"Honey has antibacterial properties, which helps to fight infection. It also has a demulcent effect: relieving irritation by forming a cooling film around the throat," explains Dr Henderson. A squeeze of fresh lemon will further boost the natural power of a warm honey drink. "Lemon is packed with vitamin C, which the immune system needs, and contains antibacterial and antiviral properties to help fight infection," he adds.

To make a hot honey and lemon drink the NHS suggests: 

  1. Squeeze half a lemon into a mug of boiled water
  2. Add 1 to 2 teaspoons of honey
  3. Drink while still warm

Do not give hot drinks to children. Do not give honey to children under 12 months old.

6. Gargle salt water

It may not sound appealing, but gargling with salt water can really help with the severity of cold symptoms. A natural, low-cost way to ease uncomfortable cold symptoms, gargling with salt water can also help soothe a sore throat.

"The two best things for a sore throat are gargling salt water and having hot water with honey and lemon," says Dr Sinha.

The NHS suggests the following method to gargle with salt water:

  1. Dissolve half a teaspoon of salt in a glass of warm water (warm water helps salt dissolve).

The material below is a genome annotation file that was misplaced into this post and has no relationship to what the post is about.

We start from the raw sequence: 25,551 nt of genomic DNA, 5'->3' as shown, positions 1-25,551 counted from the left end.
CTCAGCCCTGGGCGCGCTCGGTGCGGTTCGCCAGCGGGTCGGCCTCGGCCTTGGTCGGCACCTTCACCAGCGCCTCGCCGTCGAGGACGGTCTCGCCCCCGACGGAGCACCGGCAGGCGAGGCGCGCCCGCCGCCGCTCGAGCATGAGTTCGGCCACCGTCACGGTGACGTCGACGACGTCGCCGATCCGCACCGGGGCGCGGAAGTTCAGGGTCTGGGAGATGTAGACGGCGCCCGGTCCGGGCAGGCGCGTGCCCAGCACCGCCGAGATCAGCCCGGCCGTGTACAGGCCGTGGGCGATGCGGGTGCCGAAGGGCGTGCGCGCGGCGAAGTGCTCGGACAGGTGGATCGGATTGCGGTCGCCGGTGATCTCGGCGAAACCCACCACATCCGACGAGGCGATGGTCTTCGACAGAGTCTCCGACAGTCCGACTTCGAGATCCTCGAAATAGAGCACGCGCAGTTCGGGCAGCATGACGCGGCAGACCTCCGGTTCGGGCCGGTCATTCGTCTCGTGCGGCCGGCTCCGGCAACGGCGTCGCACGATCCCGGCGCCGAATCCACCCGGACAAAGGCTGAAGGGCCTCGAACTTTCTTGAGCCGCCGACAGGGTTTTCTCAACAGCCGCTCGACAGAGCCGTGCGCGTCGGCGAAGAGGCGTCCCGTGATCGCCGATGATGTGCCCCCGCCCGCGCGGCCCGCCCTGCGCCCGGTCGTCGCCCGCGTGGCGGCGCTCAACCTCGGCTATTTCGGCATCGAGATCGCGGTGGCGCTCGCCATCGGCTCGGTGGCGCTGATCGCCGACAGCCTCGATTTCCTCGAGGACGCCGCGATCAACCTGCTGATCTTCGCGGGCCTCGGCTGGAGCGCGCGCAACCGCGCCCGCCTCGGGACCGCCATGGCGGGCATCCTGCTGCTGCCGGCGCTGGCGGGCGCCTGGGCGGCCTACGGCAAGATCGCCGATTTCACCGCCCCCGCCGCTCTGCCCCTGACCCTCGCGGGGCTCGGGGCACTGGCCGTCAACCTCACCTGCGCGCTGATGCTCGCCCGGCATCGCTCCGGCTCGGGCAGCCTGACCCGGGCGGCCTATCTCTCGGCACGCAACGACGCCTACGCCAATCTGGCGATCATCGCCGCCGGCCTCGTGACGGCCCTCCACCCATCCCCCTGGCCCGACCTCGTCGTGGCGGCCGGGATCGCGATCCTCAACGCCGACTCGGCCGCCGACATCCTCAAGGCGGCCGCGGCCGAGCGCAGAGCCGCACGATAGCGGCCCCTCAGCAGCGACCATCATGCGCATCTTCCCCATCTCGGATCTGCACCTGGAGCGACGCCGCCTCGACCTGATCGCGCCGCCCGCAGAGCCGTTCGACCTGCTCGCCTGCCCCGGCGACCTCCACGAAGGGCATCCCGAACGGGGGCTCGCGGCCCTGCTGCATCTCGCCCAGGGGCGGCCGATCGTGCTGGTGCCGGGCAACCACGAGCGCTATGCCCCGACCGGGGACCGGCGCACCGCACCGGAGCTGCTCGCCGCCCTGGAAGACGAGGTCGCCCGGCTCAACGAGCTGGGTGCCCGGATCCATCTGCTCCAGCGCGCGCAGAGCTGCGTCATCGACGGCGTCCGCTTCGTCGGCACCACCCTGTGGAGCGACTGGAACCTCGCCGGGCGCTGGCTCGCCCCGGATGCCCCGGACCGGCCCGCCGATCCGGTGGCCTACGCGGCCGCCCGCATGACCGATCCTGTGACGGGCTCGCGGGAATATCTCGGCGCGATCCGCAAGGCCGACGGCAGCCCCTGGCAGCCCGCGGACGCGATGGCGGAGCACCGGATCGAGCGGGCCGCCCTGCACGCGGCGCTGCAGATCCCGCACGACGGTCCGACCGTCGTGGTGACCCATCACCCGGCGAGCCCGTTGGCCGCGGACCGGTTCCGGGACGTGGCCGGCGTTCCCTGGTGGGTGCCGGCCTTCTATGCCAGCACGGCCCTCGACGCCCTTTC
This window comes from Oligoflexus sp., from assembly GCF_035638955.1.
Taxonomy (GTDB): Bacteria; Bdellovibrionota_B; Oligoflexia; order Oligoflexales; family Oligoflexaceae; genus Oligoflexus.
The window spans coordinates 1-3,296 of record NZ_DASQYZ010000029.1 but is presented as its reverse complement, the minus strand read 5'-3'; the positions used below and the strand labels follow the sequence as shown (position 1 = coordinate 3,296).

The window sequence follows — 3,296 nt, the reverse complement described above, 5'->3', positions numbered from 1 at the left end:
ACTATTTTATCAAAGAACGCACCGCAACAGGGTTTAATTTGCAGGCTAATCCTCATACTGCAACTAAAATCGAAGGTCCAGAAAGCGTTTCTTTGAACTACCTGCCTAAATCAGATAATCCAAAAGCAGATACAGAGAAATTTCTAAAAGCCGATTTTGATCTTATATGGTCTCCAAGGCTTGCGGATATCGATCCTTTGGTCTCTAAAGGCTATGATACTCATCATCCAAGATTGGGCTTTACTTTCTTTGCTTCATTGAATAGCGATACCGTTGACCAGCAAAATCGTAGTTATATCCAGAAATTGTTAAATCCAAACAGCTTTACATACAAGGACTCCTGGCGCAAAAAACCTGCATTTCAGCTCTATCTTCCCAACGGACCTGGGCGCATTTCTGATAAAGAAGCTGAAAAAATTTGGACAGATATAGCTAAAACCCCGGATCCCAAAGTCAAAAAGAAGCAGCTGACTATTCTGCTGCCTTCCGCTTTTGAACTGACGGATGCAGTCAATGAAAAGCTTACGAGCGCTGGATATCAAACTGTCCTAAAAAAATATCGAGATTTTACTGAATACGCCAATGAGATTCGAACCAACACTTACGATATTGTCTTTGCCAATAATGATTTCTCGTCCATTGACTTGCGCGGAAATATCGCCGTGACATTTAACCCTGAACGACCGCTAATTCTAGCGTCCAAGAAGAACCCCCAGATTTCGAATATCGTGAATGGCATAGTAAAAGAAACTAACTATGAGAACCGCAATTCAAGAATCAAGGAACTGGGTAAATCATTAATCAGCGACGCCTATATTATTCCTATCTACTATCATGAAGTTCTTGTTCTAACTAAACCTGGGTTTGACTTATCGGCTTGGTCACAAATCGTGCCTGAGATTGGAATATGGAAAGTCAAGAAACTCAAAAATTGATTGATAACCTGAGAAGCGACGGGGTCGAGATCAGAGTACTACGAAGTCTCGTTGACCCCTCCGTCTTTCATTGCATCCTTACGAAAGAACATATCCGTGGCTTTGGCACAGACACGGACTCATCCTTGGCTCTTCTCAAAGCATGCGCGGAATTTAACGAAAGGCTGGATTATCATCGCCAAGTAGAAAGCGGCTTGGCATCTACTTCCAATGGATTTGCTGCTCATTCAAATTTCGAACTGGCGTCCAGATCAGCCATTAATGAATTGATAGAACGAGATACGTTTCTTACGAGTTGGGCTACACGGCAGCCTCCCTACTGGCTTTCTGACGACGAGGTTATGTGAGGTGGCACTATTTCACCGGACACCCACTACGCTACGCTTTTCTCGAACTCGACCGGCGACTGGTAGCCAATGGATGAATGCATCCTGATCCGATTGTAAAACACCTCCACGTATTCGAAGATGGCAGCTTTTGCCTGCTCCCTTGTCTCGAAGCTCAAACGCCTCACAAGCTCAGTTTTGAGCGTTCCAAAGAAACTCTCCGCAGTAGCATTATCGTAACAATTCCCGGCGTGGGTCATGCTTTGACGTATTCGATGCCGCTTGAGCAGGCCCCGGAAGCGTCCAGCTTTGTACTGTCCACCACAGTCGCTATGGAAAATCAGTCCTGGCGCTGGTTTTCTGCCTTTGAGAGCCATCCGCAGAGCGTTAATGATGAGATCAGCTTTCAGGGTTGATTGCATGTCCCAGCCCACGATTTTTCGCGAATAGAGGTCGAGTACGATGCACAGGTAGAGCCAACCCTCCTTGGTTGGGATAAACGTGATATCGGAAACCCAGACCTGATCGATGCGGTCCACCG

2. Gargle with the solution, then spit it out (do not swallow it).

Children should not try this. 

7. Sup chicken soup

There’s a reason why chicken soup is a dish synonymous with colds and cooking when you feel under the weather. Not only is soup a go-to food when you’re congested and have a sore throat, but the dish contains all sorts of beneficial vitamins and nutrients needed to help your body get back to full health. Naturopathic Nutritionist Jessica Shand explains, "Chicken soup is brimming with vitamins and incredible nutrients to help support the immune system when it’s fighting cold and flu symptoms. The warming element to the soup is not only lovely and comforting when you’re not feeling your best, but it also helps to soothe the throat and may help clear nasal congestion."

Research also backs up the suspected benefits of chicken soup, with a study featured in the peer-reviewed journal of the American College of Chest Physicians finding, "chicken soup may contain a number of substances with beneficial medicinal activity including an anti-inflammatory mechanism that could ease the symptoms of upper respiratory tract infections."

8. Try green tea